For several millennia, both the buffalo and the Plains Indians prospered. Estimates put the peak bison population, during the mid-1800s, near 60 million, but based on the “carrying capacity” of the Great Plains, Temple University history professor Andrew Isenberg, author of The Destruction of the Bison: An Environmental History, 1750-1920, believes the number was closer to 30 million. He explains that estimates that went as high as 100 million came from travelers on the plains who saw the heaviest congregations of herds during their summer mating season. “Those observers assumed that such large herds were spread throughout the Plains throughout the year,” he said. “But in other seasons, when the grasses were thin, the bison dispersed into small foraging herds.” The bison population also fluctuated depending on a variety of non-human factors like wolves and harsh weather conditions.
As the U.S. government and its restless people looked to expand westward after the Civil War, they started to infringe upon Indian lands. During the Plains Indian Wars, as the U.S. Army attempted to drive Indians off the Plains and into reservations, the Army had little success because the warriors could live off the land and elude them—wherever the buffalo flourished, the Indians flourished. But pressure on the Army to contain the Indians increased in the 1860s when gold was discovered in the Montana Territory, and part of what is now eastern Wyoming became the route of the Bozeman Trail, the quickest way to get to the mines in Montana. This trail cut through sacred ground for the Sioux, as well as their prime hunting grounds—the “best game country in the world,” according to one veteran trapper. The Sioux regularly attacked travelers on the Bozeman Trail, and Army forts were set up to protect travelers through the Powder River Basin. During the Indians’ clashes with settlers, prospectors and U.S. Cavalry to protect a last bastion of their food supply in what became known as Red Cloud’s War, U.S. Army Captain Fetterman bragged, “With 80 men I could ride through the whole Sioux Nation.” He soon got the chance to back up that boast: Captain Fetterman and his men met with some representatives of the Sioux Nation and their allies, led by Crazy Horse, on December 21, 1866, in the Powder River Basin, and the result of that battle is remembered in history books as the Fetterman Massacre—all 81 men in his party were slain. It was the Army’s worst defeat on the Plains until the Battle of Little Bighorn, 10 years later, and forced it to pull out of the area after the Fort Laramie Treaty was signed in April 1868.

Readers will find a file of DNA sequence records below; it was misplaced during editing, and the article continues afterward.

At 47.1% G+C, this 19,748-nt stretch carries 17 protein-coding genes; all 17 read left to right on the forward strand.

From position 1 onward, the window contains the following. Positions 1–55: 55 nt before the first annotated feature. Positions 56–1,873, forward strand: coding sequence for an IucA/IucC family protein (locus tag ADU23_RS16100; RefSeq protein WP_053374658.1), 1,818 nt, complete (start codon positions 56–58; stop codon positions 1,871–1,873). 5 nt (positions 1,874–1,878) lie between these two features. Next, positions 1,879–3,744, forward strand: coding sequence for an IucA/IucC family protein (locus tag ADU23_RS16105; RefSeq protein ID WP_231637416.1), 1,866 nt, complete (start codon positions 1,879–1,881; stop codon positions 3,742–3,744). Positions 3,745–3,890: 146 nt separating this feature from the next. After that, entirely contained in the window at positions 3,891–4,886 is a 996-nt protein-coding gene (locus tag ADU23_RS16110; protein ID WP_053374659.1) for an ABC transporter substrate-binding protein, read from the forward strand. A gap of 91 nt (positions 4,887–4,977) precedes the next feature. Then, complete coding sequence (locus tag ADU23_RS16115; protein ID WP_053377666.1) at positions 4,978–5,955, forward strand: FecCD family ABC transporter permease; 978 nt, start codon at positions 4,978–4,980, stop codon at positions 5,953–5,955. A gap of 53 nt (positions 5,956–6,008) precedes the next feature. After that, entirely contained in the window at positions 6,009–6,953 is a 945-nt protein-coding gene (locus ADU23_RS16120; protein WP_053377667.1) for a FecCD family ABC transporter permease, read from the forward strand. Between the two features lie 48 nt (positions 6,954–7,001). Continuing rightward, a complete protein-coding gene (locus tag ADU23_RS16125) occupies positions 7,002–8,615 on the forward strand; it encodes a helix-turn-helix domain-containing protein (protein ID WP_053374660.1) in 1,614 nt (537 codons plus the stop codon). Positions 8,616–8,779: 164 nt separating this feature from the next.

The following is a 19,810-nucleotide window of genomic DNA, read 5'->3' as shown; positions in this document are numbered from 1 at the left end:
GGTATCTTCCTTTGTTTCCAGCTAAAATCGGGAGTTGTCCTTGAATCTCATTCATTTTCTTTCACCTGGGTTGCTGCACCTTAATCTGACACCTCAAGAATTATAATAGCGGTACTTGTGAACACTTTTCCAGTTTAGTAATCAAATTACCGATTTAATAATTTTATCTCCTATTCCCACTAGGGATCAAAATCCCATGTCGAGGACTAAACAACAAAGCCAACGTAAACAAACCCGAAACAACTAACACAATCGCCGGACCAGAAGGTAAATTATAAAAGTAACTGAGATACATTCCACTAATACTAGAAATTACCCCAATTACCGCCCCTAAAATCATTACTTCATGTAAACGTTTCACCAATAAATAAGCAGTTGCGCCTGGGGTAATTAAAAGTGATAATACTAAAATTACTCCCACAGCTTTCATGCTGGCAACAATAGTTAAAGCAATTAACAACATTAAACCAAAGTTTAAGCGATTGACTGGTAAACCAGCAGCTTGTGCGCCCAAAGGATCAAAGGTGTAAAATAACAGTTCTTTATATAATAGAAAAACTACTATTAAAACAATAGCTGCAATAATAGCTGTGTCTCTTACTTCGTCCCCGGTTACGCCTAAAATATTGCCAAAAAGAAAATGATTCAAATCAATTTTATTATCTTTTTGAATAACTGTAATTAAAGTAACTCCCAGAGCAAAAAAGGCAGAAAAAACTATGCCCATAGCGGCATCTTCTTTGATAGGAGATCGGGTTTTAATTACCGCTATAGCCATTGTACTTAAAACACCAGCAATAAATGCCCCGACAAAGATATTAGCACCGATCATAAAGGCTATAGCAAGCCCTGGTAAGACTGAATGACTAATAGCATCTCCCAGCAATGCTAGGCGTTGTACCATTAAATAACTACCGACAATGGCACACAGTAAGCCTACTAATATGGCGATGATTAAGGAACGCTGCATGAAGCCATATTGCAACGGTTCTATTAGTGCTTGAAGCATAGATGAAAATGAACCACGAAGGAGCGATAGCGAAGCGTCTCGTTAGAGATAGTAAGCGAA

General William Tecumseh Sherman, who had broken the back of the South during the Civil War with his ruthless March to the Sea, helped negotiate the Fort Laramie and 1867 Medicine Lodge treaties that were supposed to end U.S. hostilities with northern and southern tribes. But that’s when officers started thinking about a new strategy. Sherman knew that during the Civil War the Confederates’ means and will to fight were extinguished by his brutal—and brutally effective—”scorched earth” policy that decimated the infrastructure of the South. Why couldn’t the same strategy be applied to Indians and their buffalo? Greymorning said, “The government realized that as long as this food source was there, as long as this key cultural element was there, it would have difficulty getting Indians onto reservations.”
Isenberg said, “Some Army officers in the Great Plains in the late 1860s and 1870s, including William Sherman and Richard Dodge, as well as the Secretary of the Interior in the 1870s, Columbus Delano, foresaw that if the bison were extinct, the Indians in the Great Plains would have to surrender to the reservation system.” Colonel Dodge said in 1867, “Every buffalo dead is an Indian gone,” and Delano wrote in his 1872 annual report, “The rapid disappearance of game from the former hunting-grounds must operate largely in favor of our efforts to confine the Indians to smaller areas, and compel them to abandon their nomadic customs.”
“As a policy statement, I think that’s pretty clear,” Isenberg said. The Army had already used a similar strategy—In its 1863-1864 campaign against the Navajos, led by Colonel Kit Carson, the Army destroyed tens of thousands of sheep in a successful effort to subdue the Navajos.